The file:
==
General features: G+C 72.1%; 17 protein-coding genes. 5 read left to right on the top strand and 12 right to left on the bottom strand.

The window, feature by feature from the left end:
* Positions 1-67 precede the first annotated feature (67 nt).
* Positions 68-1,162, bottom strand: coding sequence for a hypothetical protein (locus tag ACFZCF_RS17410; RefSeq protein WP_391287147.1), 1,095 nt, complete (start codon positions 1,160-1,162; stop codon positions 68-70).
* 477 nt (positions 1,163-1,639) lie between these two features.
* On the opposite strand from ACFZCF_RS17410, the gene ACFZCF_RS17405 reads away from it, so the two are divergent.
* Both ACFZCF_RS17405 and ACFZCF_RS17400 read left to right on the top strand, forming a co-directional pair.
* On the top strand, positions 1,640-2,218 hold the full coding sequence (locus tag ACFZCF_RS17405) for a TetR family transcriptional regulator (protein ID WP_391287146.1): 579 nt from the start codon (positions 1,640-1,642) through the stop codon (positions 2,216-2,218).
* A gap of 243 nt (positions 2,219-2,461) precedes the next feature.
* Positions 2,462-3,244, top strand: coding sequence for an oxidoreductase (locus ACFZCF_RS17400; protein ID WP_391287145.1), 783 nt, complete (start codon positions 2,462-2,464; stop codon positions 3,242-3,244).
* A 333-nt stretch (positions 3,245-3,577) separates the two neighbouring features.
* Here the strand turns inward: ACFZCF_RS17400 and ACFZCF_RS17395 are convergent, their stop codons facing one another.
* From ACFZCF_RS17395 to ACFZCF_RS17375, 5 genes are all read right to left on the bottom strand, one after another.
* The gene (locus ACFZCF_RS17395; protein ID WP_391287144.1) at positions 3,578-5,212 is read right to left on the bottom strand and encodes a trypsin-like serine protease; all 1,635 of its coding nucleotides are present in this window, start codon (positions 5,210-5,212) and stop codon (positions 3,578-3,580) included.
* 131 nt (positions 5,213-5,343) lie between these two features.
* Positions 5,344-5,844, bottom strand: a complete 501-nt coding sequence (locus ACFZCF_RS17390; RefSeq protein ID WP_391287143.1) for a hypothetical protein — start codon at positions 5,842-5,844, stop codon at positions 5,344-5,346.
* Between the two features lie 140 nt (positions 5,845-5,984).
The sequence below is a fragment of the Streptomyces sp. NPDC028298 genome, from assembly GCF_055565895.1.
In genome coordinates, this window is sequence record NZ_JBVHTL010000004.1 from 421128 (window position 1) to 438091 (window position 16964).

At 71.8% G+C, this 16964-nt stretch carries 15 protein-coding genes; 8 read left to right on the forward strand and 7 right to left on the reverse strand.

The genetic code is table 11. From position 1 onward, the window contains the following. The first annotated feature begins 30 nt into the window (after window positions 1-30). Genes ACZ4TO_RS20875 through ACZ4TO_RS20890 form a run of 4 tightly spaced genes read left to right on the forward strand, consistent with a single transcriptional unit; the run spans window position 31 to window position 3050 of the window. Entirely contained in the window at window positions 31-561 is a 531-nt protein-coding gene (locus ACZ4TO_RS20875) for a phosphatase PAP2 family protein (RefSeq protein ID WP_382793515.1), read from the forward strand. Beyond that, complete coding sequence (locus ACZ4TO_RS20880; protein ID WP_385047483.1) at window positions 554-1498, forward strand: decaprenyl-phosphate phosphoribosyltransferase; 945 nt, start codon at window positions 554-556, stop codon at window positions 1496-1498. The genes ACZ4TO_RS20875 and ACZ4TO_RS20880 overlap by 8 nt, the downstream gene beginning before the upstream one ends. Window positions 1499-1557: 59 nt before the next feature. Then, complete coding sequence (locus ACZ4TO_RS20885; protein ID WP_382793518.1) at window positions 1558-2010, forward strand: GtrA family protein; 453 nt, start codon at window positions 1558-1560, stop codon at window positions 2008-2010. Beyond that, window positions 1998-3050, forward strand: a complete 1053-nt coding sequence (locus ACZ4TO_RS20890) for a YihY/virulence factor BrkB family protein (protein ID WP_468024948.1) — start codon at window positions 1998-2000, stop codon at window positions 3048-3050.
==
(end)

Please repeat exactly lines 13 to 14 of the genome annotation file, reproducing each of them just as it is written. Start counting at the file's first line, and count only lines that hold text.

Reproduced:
* From ACFZCF_RS17395 to ACFZCF_RS17375, 5 genes are all read right to left on the bottom strand, one after another.
* The gene (locus ACFZCF_RS17395; protein ID WP_391287144.1) at positions 3,578-5,212 is read right to left on the bottom strand and encodes a trypsin-like serine protease; all 1,635 of its coding nucleotides are present in this window, start codon (positions 5,210-5,212) and stop codon (positions 3,578-3,580) included.